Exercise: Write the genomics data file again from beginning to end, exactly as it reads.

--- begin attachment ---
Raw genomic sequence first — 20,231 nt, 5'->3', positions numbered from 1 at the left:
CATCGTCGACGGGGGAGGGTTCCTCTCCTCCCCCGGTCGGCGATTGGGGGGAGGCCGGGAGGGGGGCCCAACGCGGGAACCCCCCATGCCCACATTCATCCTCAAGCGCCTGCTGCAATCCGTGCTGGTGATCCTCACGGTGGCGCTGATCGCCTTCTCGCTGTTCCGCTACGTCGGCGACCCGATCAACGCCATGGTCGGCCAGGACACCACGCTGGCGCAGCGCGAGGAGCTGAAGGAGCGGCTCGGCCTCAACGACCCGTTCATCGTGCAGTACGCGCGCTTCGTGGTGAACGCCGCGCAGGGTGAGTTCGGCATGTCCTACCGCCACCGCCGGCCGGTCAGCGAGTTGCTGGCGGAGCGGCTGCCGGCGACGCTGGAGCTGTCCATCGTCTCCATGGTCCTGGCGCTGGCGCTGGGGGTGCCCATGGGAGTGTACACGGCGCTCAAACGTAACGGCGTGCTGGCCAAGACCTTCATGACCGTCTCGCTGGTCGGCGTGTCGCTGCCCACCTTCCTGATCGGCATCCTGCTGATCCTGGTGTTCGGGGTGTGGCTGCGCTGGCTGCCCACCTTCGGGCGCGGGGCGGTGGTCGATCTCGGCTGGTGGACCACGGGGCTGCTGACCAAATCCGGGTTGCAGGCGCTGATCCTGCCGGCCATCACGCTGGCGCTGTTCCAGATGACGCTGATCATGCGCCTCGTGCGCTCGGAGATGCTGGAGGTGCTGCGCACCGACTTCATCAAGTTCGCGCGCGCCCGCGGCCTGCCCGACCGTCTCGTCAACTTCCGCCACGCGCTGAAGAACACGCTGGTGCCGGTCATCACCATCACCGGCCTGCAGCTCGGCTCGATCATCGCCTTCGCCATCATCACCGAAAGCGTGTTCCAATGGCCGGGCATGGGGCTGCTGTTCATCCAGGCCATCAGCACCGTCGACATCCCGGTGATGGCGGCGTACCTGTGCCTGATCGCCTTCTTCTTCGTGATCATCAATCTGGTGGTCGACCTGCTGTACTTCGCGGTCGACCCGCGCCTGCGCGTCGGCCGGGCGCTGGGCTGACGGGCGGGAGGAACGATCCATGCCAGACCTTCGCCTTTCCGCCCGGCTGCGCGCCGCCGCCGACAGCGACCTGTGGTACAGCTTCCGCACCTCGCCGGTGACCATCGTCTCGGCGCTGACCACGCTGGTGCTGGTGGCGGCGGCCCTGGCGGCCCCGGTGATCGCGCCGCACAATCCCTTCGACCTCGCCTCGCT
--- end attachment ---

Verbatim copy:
Raw genomic sequence first — 20,231 nt, 5'->3', positions numbered from 1 at the left:
CATCGTCGACGGGGGAGGGTTCCTCTCCTCCCCCGGTCGGCGATTGGGGGGAGGCCGGGAGGGGGGCCCAACGCGGGAACCCCCCATGCCCACATTCATCCTCAAGCGCCTGCTGCAATCCGTGCTGGTGATCCTCACGGTGGCGCTGATCGCCTTCTCGCTGTTCCGCTACGTCGGCGACCCGATCAACGCCATGGTCGGCCAGGACACCACGCTGGCGCAGCGCGAGGAGCTGAAGGAGCGGCTCGGCCTCAACGACCCGTTCATCGTGCAGTACGCGCGCTTCGTGGTGAACGCCGCGCAGGGTGAGTTCGGCATGTCCTACCGCCACCGCCGGCCGGTCAGCGAGTTGCTGGCGGAGCGGCTGCCGGCGACGCTGGAGCTGTCCATCGTCTCCATGGTCCTGGCGCTGGCGCTGGGGGTGCCCATGGGAGTGTACACGGCGCTCAAACGTAACGGCGTGCTGGCCAAGACCTTCATGACCGTCTCGCTGGTCGGCGTGTCGCTGCCCACCTTCCTGATCGGCATCCTGCTGATCCTGGTGTTCGGGGTGTGGCTGCGCTGGCTGCCCACCTTCGGGCGCGGGGCGGTGGTCGATCTCGGCTGGTGGACCACGGGGCTGCTGACCAAATCCGGGTTGCAGGCGCTGATCCTGCCGGCCATCACGCTGGCGCTGTTCCAGATGACGCTGATCATGCGCCTCGTGCGCTCGGAGATGCTGGAGGTGCTGCGCACCGACTTCATCAAGTTCGCGCGCGCCCGCGGCCTGCCCGACCGTCTCGTCAACTTCCGCCACGCGCTGAAGAACACGCTGGTGCCGGTCATCACCATCACCGGCCTGCAGCTCGGCTCGATCATCGCCTTCGCCATCATCACCGAAAGCGTGTTCCAATGGCCGGGCATGGGGCTGCTGTTCATCCAGGCCATCAGCACCGTCGACATCCCGGTGATGGCGGCGTACCTGTGCCTGATCGCCTTCTTCTTCGTGATCATCAATCTGGTGGTCGACCTGCTGTACTTCGCGGTCGACCCGCGCCTGCGCGTCGGCCGGGCGCTGGGCTGACGGGCGGGAGGAACGATCCATGCCAGACCTTCGCCTTTCCGCCCGGCTGCGCGCCGCCGCCGACAGCGACCTGTGGTACAGCTTCCGCACCTCGCCGGTGACCATCGTCTCGGCGCTGACCACGCTGGTGCTGGTGGCGGCGGCCCTGGCGGCCCCGGTGATCGCGCCGCACAATCCCTTCGACCTCGCCTCGCT